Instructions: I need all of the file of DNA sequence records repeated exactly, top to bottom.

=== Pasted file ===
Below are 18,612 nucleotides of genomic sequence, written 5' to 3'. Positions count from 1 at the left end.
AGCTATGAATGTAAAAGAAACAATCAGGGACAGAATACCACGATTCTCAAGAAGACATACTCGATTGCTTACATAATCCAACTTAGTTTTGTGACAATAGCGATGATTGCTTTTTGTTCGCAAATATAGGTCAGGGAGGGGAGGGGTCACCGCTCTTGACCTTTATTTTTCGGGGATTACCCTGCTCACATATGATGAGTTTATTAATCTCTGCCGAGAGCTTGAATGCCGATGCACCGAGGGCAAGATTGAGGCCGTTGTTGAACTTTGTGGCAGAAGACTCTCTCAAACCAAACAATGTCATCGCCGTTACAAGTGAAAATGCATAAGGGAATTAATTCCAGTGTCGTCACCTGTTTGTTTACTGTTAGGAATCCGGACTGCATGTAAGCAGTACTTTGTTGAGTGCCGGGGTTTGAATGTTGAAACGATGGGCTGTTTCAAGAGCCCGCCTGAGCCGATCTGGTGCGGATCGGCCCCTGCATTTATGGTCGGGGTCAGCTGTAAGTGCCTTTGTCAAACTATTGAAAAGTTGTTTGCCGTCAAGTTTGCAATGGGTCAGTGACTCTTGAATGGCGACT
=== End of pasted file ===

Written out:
Below are 18,612 nucleotides of genomic sequence, written 5' to 3'. Positions count from 1 at the left end.
AGCTATGAATGTAAAAGAAACAATCAGGGACAGAATACCACGATTCTCAAGAAGACATACTCGATTGCTTACATAATCCAACTTAGTTTTGTGACAATAGCGATGATTGCTTTTTGTTCGCAAATATAGGTCAGGGAGGGGAGGGGTCACCGCTCTTGACCTTTATTTTTCGGGGATTACCCTGCTCACATATGATGAGTTTATTAATCTCTGCCGAGAGCTTGAATGCCGATGCACCGAGGGCAAGATTGAGGCCGTTGTTGAACTTTGTGGCAGAAGACTCTCTCAAACCAAACAATGTCATCGCCGTTACAAGTGAAAATGCATAAGGGAATTAATTCCAGTGTCGTCACCTGTTTGTTTACTGTTAGGAATCCGGACTGCATGTAAGCAGTACTTTGTTGAGTGCCGGGGTTTGAATGTTGAAACGATGGGCTGTTTCAAGAGCCCGCCTGAGCCGATCTGGTGCGGATCGGCCCCTGCATTTATGGTCGGGGTCAGCTGTAAGTGCCTTTGTCAAACTATTGAAAAGTTGTTTGCCGTCAAGTTTGCAATGGGTCAGTGACTCTTGAATGGCGACT